Lawsuit: Police Attacked Schizophrenic Man and Pregnant Woman During Warrantless Raid

On a Wednesday night in early January, about 20 officers wearing tactical vests and carrying assault rifles raided a family’s home in Sweetwater.

Sweetwater police were looking for James Castro, a 40-year-old registered sex offender accused of slamming his car into a cop during a drug sting earlier that day. But Castro wasn’t at home; instead, only his mother, two younger brothers, and pregnant girlfriend were there.

Surveillance footage from the home shows what happened next. One officer can be seen throwing punches at James Castro’s brother Christian. When his mother, Ana Schaublin, tries to intervene, the cop pushes her aside and another officer holds her against the front door.

“They punched me and threw me away,” Schaublin told WPLG the next day. “They’re animals.”

Now preparing to sue, the family has filed a petition asking a Miami-Dade judge to order the City of Sweetwater to release any documents or videos related to the raid.

“The video, it’s egregious,” the family’s attorney, Sebastian Ohanian, says. “What happened, it’s simply egregious.”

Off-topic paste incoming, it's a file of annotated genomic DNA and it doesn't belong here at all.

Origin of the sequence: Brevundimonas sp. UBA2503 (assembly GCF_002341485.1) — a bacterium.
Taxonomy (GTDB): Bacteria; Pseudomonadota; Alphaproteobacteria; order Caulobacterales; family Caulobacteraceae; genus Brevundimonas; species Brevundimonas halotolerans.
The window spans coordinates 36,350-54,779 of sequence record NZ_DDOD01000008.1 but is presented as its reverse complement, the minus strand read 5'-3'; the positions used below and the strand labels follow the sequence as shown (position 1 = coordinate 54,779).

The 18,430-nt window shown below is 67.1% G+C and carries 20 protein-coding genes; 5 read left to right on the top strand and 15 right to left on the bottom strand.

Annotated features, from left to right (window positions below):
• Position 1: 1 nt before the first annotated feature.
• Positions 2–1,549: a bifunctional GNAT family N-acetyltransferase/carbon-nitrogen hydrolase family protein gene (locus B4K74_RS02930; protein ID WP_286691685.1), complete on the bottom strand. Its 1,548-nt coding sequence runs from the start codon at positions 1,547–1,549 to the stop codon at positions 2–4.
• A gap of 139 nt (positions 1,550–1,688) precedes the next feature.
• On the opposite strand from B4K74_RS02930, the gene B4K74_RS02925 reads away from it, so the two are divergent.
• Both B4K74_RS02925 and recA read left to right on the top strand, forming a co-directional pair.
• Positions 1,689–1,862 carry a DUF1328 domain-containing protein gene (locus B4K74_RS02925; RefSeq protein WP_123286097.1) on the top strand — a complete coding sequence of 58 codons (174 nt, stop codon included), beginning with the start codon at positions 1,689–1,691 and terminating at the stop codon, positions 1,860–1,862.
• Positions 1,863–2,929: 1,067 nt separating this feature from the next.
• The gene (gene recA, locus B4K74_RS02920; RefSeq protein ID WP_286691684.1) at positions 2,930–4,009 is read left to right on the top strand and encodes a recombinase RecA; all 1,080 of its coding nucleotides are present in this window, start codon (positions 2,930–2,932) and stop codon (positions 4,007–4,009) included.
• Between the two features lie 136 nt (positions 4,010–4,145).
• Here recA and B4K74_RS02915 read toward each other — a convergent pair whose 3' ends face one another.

Sweetwater’s public information office did not respond to New Times‘ request for comment.

During the raid, the family says, James Castro’s brother Gary, who has schizophrenia, was attacked by police while handcuffed. James Castro’s pregnant girlfriend, Yanet Portales, also was “viciously pushed and attacked,” according to the court petition.

At the end of the takedown operation, police charged Christian Castro with battery on an officer and resisting arrest. Gary Castro was hit with the same charges. The family claims the arrests were unjustified, but both cases remain pending.

Even more troubling is the fact that the police department admits the raid took place without a search warrant. Officers say Schaublin gave consent for them to enter the family’s home. Schaublin disputes that claim.

Ohanian says he’s thankful the raid was caught on the family’s Ring security camera. He calls the footage “critical” to the family’s story.

“It’s generally going to be the cops’ word versus the victims’ word,” he says. “And we know how that turns out.”